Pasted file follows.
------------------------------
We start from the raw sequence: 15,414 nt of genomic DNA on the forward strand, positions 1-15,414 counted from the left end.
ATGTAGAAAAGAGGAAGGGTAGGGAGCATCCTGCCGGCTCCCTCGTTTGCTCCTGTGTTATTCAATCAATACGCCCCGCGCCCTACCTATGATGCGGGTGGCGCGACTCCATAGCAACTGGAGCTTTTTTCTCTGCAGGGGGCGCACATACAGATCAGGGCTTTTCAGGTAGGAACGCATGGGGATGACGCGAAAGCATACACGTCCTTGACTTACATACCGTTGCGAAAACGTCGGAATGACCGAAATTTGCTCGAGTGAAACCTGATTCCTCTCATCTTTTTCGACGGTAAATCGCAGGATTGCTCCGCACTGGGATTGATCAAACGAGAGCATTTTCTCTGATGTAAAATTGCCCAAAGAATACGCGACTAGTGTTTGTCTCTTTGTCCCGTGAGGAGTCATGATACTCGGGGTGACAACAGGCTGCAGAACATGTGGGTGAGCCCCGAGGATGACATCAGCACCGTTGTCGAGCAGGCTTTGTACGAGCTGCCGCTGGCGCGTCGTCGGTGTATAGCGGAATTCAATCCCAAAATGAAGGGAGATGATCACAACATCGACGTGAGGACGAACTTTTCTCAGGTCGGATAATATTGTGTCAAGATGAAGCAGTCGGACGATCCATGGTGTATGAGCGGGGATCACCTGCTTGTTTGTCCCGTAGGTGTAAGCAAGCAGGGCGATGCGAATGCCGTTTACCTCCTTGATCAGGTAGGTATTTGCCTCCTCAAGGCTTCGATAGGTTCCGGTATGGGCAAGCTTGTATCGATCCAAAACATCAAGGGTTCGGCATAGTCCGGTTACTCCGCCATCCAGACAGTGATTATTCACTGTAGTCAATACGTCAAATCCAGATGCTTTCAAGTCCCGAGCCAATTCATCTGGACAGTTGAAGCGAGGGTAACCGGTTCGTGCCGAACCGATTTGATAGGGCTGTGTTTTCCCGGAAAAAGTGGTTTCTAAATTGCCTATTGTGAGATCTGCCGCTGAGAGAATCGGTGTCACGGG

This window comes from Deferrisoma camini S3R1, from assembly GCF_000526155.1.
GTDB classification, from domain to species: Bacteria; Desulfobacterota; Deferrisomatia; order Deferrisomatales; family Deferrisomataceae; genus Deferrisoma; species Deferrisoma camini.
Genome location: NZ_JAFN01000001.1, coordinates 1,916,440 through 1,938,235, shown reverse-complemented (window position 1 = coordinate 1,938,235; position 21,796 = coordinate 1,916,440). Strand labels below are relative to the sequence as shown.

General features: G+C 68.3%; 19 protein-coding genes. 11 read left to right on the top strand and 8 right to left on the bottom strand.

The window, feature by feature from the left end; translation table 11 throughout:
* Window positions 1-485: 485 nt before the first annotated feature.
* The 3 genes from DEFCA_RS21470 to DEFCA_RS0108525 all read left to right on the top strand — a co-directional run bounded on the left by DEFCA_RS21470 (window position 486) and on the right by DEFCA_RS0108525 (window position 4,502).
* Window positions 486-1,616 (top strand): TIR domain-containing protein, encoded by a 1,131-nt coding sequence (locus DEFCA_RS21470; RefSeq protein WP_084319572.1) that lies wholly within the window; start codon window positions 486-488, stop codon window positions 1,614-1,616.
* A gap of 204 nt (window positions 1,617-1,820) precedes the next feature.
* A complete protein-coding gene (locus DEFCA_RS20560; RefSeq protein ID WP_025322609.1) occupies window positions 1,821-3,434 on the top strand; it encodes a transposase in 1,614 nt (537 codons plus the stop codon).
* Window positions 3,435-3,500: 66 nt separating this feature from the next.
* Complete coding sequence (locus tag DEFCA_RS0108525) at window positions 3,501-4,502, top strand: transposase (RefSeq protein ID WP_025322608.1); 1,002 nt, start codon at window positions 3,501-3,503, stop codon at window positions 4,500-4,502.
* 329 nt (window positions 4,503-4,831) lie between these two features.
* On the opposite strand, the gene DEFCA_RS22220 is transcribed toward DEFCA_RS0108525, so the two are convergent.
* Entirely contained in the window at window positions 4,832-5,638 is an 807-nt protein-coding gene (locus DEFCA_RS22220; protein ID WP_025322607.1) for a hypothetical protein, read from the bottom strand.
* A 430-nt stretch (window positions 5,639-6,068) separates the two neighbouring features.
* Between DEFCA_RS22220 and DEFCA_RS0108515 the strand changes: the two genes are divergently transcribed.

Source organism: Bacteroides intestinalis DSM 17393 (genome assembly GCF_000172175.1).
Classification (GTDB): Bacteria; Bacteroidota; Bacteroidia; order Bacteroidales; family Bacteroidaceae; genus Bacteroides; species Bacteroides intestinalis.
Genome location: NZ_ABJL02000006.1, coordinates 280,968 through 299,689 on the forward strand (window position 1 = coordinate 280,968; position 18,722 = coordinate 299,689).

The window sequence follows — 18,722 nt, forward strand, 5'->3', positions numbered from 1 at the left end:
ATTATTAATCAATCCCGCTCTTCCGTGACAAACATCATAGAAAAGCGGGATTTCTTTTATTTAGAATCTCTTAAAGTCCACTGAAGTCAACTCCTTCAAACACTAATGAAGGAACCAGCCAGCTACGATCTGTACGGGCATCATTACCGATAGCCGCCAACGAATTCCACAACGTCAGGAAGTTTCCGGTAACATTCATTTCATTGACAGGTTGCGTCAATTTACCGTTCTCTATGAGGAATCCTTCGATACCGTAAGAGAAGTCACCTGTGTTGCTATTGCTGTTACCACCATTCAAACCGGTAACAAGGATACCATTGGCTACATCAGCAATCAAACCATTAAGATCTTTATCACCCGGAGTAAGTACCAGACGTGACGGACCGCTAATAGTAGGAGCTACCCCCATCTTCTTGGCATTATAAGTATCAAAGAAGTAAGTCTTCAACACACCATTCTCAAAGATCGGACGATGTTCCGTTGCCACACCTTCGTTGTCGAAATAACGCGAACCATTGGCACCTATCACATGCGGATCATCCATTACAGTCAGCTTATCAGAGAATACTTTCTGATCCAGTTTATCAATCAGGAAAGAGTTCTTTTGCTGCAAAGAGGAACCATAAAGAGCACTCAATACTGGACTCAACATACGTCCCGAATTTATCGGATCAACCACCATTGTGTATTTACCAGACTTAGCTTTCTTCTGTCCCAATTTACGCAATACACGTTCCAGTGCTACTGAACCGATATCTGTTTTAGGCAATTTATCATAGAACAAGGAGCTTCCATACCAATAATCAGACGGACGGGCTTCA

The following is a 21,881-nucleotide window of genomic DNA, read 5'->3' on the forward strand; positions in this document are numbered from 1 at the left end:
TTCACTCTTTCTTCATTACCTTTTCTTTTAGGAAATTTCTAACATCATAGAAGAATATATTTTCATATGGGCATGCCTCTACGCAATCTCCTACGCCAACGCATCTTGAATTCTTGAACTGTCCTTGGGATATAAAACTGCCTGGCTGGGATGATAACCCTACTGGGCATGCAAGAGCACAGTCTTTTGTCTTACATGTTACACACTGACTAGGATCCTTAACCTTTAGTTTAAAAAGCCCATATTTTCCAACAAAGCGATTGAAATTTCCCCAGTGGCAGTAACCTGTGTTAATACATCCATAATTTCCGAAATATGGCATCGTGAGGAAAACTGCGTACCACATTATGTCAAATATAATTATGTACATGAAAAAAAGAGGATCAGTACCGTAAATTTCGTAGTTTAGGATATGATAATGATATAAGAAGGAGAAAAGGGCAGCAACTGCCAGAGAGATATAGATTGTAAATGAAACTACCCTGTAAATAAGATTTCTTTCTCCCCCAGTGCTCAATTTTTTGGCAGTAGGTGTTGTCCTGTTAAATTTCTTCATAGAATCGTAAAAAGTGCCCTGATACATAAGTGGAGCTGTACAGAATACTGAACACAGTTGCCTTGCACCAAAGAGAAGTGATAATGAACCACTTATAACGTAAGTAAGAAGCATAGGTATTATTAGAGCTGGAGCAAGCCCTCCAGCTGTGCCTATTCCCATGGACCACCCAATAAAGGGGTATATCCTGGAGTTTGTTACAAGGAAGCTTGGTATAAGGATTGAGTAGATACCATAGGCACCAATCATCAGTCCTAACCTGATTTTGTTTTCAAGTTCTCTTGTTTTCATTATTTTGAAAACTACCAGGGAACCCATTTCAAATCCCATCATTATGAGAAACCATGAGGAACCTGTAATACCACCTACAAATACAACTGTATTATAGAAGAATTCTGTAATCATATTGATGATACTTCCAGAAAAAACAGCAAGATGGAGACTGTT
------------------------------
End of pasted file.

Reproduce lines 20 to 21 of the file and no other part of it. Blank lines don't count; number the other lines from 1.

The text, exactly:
Source organism: Bacteroides intestinalis DSM 17393 (genome assembly GCF_000172175.1).
Classification (GTDB): Bacteria; Bacteroidota; Bacteroidia; order Bacteroidales; family Bacteroidaceae; genus Bacteroides; species Bacteroides intestinalis.